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MAR.

Call❜d Marina,

For I was born at sea.

At sea? thy mother?

PER.

MAR. My mother was the daughter of a king; Who died the very minute I was born," As my good nurse Lychorida hath oft Deliver'd weeping.

PER.

O, stop there a little! This is the rarest dream that e'er dull sleep' Did mock sad fools withal: this cannot be. My daughter's buried. [Aside.] Well:-where were you bred?

I'll hear you more, to the bottom of your story, And never interrupt you.

MAR. You'll scarce believe me; 'twere best I did give o'er.2

• Who died the very minute I was born,] Thus the old copy. Either the construction is-My mother, who died the very minute I was born, was the daughter of a king, or we ought to read;

She died the very minute &c.

otherwise it is the king, not the queen, that died at the instant of Marina's birth. In the old copies these lines are given as prose. STEEVENS.

The word

very I have inserted to complete the metre.

MALONE.

This is the rarest dream that e'er dull sleep-] The words, This is the rarest dream &c. are not addressed to Marina, but spoken aside. MALONE.

"You'll scarce believe me; 'twere best I did give o'er.] All the old copies read-You scorn, believe me, &c. The reply of Pericles induces me to think the author wrote:

You'll scarce believe me; 'twere best &c.

Pericles had expressed no scorn in the preceding speech, but, on the contrary, great complacency and attention. So, also before: Pr'ythee speak:

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"Falseness cannot come from thee

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PER. I will believe you by the syllable3

Of what you shall deliver. Yet, give me leave :How came you in these parts? where were you bred?

MAR. The king, my father, did in Tharsus leave

me;

Till cruel Cleon, with his wicked wife,
Did seek to murder me: and having woo'd
A villain to attempt it, who having drawn,*

The false prints in this play are so numerous, that the greatest latitude must be allowed to conjecture. MALONE.

I will believe you by the syllable &c.] i. e. I will believe every word you say. So, in Macbeth:

"To the last syllable of recorded time.”

Again, in All's well that ends well:

"To the utmost syllable of your worthiness."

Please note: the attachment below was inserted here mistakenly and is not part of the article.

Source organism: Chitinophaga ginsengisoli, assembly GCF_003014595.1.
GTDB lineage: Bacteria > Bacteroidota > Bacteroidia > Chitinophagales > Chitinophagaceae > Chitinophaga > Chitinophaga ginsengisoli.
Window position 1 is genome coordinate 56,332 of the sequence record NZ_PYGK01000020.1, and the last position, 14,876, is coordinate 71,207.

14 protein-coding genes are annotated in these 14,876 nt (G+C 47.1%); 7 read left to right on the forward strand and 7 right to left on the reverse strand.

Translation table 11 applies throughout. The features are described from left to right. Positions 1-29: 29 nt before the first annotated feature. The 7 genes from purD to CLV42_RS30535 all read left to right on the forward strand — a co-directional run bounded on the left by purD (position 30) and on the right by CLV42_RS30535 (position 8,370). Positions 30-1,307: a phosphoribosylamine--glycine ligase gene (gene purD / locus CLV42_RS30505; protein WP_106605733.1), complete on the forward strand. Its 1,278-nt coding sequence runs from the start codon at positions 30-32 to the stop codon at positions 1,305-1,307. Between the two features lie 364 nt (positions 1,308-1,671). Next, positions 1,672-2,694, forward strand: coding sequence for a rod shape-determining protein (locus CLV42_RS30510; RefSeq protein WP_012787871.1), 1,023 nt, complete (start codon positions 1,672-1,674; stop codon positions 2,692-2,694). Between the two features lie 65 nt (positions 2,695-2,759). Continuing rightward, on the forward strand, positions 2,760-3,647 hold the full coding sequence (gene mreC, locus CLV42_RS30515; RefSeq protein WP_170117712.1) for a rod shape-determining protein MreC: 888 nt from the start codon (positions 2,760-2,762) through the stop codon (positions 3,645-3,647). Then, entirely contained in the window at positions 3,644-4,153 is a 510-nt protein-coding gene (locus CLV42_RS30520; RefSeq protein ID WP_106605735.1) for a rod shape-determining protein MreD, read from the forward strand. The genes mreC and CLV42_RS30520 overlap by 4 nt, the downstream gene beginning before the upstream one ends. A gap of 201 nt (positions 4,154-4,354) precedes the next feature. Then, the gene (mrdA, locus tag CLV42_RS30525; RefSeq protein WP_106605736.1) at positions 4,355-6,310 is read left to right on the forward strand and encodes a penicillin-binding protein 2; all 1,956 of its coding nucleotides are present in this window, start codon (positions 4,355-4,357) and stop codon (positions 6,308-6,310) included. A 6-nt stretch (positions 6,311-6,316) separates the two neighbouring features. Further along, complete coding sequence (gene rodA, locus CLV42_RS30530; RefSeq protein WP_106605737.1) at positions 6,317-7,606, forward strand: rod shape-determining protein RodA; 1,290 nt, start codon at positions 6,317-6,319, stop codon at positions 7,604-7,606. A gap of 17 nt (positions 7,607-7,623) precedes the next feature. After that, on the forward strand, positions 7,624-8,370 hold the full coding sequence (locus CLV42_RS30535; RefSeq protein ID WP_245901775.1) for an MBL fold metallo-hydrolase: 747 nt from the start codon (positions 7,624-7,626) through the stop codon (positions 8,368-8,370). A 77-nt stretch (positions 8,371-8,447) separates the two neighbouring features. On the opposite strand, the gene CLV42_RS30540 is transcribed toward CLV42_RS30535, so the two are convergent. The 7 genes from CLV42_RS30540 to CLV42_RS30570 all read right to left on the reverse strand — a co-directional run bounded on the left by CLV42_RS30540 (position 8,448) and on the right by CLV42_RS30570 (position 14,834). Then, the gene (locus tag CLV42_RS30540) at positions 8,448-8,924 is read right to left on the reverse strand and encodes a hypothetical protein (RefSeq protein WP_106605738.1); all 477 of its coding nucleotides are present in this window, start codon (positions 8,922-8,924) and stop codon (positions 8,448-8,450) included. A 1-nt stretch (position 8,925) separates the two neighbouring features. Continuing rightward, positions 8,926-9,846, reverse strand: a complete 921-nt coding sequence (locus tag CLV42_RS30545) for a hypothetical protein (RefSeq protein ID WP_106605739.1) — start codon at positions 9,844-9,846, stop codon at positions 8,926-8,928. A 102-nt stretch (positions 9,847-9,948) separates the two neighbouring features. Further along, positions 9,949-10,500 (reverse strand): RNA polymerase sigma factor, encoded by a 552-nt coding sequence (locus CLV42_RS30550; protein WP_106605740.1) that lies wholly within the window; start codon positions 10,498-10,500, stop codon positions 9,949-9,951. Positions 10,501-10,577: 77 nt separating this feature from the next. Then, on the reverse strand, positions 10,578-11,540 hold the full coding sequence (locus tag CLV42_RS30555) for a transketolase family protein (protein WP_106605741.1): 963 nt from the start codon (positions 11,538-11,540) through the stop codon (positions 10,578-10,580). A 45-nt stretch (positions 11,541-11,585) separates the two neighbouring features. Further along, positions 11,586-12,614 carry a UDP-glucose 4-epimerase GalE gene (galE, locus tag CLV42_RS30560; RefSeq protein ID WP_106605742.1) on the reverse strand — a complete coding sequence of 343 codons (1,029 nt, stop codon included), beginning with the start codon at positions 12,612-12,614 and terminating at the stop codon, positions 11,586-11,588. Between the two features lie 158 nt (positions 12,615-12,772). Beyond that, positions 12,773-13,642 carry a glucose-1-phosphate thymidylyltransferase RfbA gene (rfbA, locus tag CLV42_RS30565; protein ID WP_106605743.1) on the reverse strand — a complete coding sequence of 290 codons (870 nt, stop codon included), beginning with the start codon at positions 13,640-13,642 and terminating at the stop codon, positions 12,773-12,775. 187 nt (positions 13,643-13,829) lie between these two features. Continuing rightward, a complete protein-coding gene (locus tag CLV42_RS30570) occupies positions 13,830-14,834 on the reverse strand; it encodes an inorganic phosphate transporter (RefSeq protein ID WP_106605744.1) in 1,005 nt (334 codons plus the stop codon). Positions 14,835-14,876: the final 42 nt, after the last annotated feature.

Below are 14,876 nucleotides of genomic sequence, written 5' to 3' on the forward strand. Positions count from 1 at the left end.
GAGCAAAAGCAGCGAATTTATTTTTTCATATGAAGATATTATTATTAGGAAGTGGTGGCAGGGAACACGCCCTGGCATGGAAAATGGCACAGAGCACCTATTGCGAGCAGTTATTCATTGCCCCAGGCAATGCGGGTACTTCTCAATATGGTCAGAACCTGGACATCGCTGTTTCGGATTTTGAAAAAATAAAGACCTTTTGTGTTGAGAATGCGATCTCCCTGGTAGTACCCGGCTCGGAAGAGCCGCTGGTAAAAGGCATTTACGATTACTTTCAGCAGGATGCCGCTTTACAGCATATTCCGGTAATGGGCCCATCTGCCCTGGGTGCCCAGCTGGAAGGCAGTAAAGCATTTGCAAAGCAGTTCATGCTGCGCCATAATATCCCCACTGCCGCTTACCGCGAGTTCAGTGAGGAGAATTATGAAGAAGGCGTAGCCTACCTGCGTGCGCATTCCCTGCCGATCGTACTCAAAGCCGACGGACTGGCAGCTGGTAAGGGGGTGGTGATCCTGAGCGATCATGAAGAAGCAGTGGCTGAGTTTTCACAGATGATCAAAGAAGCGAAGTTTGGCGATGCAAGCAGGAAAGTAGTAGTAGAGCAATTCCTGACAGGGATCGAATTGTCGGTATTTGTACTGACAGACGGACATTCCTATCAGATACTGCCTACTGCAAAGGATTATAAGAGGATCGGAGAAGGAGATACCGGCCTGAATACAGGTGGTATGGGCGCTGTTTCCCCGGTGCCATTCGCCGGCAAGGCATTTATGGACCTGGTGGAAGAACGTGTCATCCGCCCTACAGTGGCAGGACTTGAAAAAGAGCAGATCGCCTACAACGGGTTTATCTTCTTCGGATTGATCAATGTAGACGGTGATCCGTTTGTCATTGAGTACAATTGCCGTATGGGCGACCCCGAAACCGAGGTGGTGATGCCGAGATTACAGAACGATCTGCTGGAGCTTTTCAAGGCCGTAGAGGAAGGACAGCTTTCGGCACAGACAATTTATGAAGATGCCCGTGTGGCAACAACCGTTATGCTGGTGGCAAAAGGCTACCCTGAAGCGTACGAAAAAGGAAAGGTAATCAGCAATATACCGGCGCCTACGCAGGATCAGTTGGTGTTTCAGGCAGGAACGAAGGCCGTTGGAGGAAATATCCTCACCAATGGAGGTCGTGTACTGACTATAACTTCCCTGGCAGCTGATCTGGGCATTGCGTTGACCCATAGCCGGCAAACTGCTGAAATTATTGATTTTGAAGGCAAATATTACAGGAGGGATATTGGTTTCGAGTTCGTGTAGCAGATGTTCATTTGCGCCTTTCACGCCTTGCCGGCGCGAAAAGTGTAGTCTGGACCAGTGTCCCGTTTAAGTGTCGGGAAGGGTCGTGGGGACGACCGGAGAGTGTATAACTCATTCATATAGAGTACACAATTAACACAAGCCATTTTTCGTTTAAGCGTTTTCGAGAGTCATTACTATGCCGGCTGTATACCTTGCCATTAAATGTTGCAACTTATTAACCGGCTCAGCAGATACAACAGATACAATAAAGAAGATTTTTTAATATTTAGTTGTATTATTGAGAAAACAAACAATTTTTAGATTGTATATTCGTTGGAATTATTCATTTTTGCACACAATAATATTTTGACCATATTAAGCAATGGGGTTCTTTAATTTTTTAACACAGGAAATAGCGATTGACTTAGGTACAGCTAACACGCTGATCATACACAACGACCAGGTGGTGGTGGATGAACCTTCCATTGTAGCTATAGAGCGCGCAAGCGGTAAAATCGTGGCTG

STEEVENS.

who having drawn,] Mr. Malone supposes the old copy meant to read-Whom having drawn, &c. STEEVENS.

This mode of phraseology, though now obsolete, was common in Shakspeare's time. So, in The Tempest:

"Some food we had, and some fresh water, that

"A noble Neapolitan, Gonzalo,

"Out of his charity, (who being then appointed
"Master of this design,) did give us," &c.

Again, in The Winter's Tale:

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This your son-in-law,

"And son unto the king, (whom heavens directing,)
"Is troth-plight to your daughter."

See also Vol. XVI. p. 148, n. 2.

When the former edition of this play was printed, I imagined the original copy printed in 1609, read-who having drawn to do't, not observing the mark of abbreviation over the letter o (who) which shows the word intended was whom. Malone.

I have now two copies of this quarto 1609 before me, and neither of them exhibits the mark on which Mr. Malone's supposition is founded. I conclude therefore that this token of abbreviation was an accidental blot in the copy which that gentleman consulted.

Old copy-having drawn to do't. I read:

A crew of pirates came and rescued me;
Brought me to Mitylene. But, now good sir,
Whither will you
have me? Why do you weep
It may be,

You think me an impostor; no, good faith;
I am the daughter to king Pericles,

If good king Pericles be.

PER. HO, Helicanus!

HEL.

?

Calls my gracious lord?

PER. Thou art a grave and noble counsellor, Most wise in general: Tell me, if thou canst, What this maid is, or what is like to be,

That thus hath made me weep?

HEL.

Here is the regent, sir, of Mitylene,
Speaks nobly of her.

Lys.

I know not; but

She would never tell

Her parentage; being demanded that,
She would sit still and weep.

PER. O Helicanus, strike me, honour'd sir;
Give me a gash, put me to present pain;

Lest this great sea of joys rushing upon me,